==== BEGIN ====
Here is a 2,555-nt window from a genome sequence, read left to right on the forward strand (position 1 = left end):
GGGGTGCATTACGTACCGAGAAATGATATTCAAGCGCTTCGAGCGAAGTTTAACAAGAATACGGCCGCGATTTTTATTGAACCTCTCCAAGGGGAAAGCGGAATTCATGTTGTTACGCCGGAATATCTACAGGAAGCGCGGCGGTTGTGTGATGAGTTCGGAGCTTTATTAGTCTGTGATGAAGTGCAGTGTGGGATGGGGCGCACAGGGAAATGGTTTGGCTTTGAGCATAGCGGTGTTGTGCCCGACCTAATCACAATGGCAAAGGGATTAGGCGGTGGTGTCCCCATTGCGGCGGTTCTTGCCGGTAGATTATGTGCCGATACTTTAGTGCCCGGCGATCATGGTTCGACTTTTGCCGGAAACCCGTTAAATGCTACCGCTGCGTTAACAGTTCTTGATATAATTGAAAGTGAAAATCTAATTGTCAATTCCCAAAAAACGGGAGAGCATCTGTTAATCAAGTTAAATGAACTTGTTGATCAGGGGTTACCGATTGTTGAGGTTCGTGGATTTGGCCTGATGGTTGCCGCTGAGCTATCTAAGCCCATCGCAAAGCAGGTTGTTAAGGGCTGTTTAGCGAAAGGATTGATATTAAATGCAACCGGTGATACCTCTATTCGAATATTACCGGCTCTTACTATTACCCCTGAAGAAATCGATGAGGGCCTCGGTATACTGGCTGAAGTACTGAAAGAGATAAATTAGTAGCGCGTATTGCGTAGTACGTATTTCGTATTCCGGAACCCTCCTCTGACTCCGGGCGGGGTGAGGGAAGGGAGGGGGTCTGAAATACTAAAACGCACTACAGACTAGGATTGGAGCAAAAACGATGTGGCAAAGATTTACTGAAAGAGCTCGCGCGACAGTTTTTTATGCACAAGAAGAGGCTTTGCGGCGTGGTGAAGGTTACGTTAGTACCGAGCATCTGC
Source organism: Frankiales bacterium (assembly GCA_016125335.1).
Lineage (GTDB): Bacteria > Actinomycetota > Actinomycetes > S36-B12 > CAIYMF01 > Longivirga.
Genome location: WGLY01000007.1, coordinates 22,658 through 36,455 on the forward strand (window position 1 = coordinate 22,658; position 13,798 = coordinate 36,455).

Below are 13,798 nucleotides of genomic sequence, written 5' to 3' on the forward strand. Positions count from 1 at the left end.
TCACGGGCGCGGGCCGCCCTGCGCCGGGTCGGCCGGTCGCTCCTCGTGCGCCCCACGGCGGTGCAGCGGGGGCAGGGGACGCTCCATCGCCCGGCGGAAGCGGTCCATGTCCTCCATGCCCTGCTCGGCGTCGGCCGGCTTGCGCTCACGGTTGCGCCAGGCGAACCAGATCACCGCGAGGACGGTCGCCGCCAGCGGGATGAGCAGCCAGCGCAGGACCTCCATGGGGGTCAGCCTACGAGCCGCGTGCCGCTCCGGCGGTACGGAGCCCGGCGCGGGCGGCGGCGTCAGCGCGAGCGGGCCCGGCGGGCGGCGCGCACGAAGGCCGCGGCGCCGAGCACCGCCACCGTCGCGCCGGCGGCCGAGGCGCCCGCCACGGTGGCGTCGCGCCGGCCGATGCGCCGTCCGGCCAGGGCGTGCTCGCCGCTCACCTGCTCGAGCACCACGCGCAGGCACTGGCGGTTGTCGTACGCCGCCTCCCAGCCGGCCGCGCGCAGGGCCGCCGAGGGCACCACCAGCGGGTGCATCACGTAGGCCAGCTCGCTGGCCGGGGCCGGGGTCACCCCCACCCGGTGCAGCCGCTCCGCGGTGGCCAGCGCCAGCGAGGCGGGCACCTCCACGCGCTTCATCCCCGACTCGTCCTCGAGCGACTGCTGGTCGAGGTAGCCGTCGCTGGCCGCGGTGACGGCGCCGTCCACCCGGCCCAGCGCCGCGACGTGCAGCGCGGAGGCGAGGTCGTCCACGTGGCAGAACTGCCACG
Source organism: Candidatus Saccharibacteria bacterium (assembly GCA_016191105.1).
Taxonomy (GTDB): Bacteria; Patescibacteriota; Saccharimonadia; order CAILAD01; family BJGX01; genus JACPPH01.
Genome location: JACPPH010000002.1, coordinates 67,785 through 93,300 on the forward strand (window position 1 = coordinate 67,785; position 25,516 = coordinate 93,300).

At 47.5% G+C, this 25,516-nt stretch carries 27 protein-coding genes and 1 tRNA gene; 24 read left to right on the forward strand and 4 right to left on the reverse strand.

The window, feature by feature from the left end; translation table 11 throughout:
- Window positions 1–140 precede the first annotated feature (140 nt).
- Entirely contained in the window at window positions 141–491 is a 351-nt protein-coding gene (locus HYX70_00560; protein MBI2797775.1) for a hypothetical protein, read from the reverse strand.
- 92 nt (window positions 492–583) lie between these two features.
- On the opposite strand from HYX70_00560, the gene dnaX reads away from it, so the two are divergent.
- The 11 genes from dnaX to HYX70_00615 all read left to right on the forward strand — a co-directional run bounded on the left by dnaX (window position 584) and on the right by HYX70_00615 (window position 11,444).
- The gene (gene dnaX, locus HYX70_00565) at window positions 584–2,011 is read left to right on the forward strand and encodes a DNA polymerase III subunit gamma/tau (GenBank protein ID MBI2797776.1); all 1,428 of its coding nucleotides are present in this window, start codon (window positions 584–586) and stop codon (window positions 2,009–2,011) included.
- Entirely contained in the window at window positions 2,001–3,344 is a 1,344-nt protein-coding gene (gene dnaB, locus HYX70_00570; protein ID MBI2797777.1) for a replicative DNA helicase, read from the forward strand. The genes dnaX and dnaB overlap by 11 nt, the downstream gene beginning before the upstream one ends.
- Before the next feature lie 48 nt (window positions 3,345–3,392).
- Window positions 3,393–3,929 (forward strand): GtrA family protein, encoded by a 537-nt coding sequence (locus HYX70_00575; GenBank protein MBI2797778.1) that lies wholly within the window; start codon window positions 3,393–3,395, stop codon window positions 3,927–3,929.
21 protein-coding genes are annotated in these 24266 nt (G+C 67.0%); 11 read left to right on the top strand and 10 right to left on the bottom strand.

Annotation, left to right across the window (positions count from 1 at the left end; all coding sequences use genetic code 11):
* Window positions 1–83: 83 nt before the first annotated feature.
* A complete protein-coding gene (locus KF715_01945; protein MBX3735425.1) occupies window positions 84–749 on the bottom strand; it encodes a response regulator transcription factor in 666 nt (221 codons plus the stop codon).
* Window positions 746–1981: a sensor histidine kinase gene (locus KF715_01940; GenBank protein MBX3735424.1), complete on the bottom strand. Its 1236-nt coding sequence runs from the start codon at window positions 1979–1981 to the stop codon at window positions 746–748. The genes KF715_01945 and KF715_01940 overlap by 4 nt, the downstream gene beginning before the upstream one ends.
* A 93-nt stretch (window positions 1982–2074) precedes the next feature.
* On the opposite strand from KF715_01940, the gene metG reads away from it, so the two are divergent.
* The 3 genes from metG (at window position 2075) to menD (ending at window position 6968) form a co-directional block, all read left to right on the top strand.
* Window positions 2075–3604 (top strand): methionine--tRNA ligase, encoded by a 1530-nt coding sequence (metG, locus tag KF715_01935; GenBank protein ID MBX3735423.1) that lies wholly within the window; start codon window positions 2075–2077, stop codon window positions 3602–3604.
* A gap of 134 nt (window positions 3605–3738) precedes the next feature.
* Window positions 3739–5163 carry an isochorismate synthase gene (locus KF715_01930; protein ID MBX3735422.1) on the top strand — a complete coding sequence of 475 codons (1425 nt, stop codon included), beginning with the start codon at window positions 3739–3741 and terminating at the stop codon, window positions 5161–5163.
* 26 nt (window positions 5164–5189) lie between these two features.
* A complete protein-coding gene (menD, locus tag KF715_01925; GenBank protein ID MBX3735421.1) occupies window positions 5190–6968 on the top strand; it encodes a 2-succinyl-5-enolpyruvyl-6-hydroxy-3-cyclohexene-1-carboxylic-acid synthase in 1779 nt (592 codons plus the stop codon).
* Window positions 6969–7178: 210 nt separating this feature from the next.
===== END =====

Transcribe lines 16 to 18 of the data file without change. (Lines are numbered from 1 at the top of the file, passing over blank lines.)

- On the opposite strand from HYX70_00560, the gene dnaX reads away from it, so the two are divergent.
- The 11 genes from dnaX to HYX70_00615 all read left to right on the forward strand — a co-directional run bounded on the left by dnaX (window position 584) and on the right by HYX70_00615 (window position 11,444).
- The gene (gene dnaX, locus HYX70_00565) at window positions 584–2,011 is read left to right on the forward strand and encodes a DNA polymerase III subunit gamma/tau (GenBank protein ID MBI2797776.1); all 1,428 of its coding nucleotides are present in this window, start codon (window positions 584–586) and stop codon (window positions 2,009–2,011) included.